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And the barrin' o' our door weil, weil, weil,
And the barrin' o' our door weil.

The wind blew cauld frae south to north,

It blew into the floor;
Says our gudeman to our gudewife,
Get up and bar the door.

And the barrin', &c.

My hand is in my hussyfe skep,

Gudeman, as ye may see;
An it shouldna be barr'd this hunner year,

It's no be barr'd for me.

They made a paction 'tween them twa,

They made it firm and sure,
The first that spak the foremost word

Should rise and bar the door.

Then by there came twa gentlemen,

At twelve o'clock at nicht;
And they could neither see house nor ha',

Nor coal nor candle-licht.

Now whether is this a rich man's house,

Or whether is this a puir ?
But never a word wad ane o' them speak,

For the barrin' o' the door.

And first they ate the white puddins,

And syne they ate the black;
And muckle thocht our gudewife to hersell,

But never a word she spak.

Then said the tane unto the tother,

Hae, man, take ye my knife,
Do tak aff the auld man's beard,

And I'll kiss the gudewife.

ye

But there's nae water in the house,

And what shall we do than?
What ails ye at the puddin' broo,

That boils into the pan ?

O, up then startit our gudeman,

And an angry man was he:
Wad ye kiss my wife before my face,

And scaud me wi' puddin' bree?

Then

up

and startit our gudewife,
Gi’ed three skips on the floor :
Gudeman, ye've spoken the foremost word,

Get up and bar the door.*

THE WEEL-TOCHER'D LASS.

TUNE-Kirk wad let me be.

I was once a weel-tocher'd lass,

My mither left dollars to me;
But now I'm brought to a poor pass,

My step-dame has gart them flee.
My father, he's aften frae bame,

And she plays the deil with his gear ;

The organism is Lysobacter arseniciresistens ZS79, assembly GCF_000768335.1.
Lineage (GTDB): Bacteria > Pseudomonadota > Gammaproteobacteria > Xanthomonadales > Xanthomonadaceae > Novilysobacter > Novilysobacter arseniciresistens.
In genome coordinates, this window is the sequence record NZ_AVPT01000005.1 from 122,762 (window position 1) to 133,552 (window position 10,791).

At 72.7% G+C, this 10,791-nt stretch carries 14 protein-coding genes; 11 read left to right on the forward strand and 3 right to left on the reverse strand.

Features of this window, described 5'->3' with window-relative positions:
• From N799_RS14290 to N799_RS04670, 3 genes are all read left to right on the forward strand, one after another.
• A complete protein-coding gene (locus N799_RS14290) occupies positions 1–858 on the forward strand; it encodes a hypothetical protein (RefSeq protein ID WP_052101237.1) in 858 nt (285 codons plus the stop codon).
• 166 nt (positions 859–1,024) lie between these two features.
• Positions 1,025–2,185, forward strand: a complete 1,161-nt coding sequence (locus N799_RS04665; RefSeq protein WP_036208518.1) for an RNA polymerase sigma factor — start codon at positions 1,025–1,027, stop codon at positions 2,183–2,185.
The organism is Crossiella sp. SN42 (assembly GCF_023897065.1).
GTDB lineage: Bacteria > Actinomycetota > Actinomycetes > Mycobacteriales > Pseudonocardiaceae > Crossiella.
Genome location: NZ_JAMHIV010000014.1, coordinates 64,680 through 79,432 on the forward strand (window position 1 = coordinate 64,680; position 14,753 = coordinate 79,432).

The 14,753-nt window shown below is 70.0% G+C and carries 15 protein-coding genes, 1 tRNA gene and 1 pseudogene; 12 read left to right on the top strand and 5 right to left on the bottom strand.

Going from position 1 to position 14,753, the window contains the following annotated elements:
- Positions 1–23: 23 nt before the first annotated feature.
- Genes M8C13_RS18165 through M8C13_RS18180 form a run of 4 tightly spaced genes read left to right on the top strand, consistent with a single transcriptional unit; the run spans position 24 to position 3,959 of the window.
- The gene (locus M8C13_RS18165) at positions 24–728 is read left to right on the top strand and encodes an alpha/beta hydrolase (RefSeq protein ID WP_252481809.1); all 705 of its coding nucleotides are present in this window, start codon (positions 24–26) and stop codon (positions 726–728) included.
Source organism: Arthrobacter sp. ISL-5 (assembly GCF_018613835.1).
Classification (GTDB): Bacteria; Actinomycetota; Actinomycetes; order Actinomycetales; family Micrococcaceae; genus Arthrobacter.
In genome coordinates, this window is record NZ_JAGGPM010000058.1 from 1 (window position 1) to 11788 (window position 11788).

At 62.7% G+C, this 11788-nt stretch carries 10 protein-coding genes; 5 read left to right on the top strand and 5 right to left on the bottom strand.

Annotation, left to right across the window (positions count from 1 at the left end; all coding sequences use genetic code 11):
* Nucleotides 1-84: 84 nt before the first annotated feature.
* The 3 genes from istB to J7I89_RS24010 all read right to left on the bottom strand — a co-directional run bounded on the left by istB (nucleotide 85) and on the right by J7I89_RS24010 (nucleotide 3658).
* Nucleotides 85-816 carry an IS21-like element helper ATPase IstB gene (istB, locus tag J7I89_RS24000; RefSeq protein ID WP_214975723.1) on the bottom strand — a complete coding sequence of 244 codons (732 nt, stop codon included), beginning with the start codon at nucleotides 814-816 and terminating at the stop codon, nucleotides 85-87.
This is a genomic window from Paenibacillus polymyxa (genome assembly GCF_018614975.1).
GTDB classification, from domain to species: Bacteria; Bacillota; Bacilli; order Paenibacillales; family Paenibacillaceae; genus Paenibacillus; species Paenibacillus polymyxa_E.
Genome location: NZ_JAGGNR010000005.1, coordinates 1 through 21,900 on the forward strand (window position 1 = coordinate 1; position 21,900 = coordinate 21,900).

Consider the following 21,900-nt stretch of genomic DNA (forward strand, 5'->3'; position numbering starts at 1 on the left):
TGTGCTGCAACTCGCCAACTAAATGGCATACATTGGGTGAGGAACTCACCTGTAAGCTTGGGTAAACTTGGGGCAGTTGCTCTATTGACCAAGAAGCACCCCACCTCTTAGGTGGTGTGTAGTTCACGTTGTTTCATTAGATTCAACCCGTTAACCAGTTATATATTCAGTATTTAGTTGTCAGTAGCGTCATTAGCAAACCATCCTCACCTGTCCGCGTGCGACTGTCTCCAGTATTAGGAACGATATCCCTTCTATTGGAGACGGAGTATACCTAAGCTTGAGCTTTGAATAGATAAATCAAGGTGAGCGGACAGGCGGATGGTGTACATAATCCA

She neither has lawtith nor shame,

And keeps the baill house in a steer.

She's barmy-faced, thriftless, and bauld,

And gars me aft fret and repine ;
While hungry, half-naked, and cauld,

I see her destroy what's mine. * From Herd's Collection, 1776. Tradition, as reported in Johnson's Musical Museum, affirms that the “gudeman" of this song was a person of the name of John Blunt, who lived of yore in Crawford Muir. There are two tunes to which it is often sung. One of them is in most of the Collections of Scottish Tunes; the other, though to appearance equally ancient, seems to have been preserved by tradition alone, as we have never seen it in print. A third tune, to which we have heard this song sung, by only one person, an American student, we suspect to have been imported from his own country.

But soon I might hope a revenge,

And soon of my sorrows be free ; My poortith to plenty wad change,

If she were hung up on a tree. :

Quoth Ringan, wha lang time had loo'd

This bonny lass tenderlie, I'll tak’ thee, sweet may, in thy snood, Gif thou wilt

gae

hame with me. 'Tis only yoursell that I want;

Your kindness is better to me Than a' that your stepmother, scant

Of grace, now has taken frae thee,

I'm but a young farmer, it's true,

And ye are the sprout of a laird ; But I have milk-cattle enow,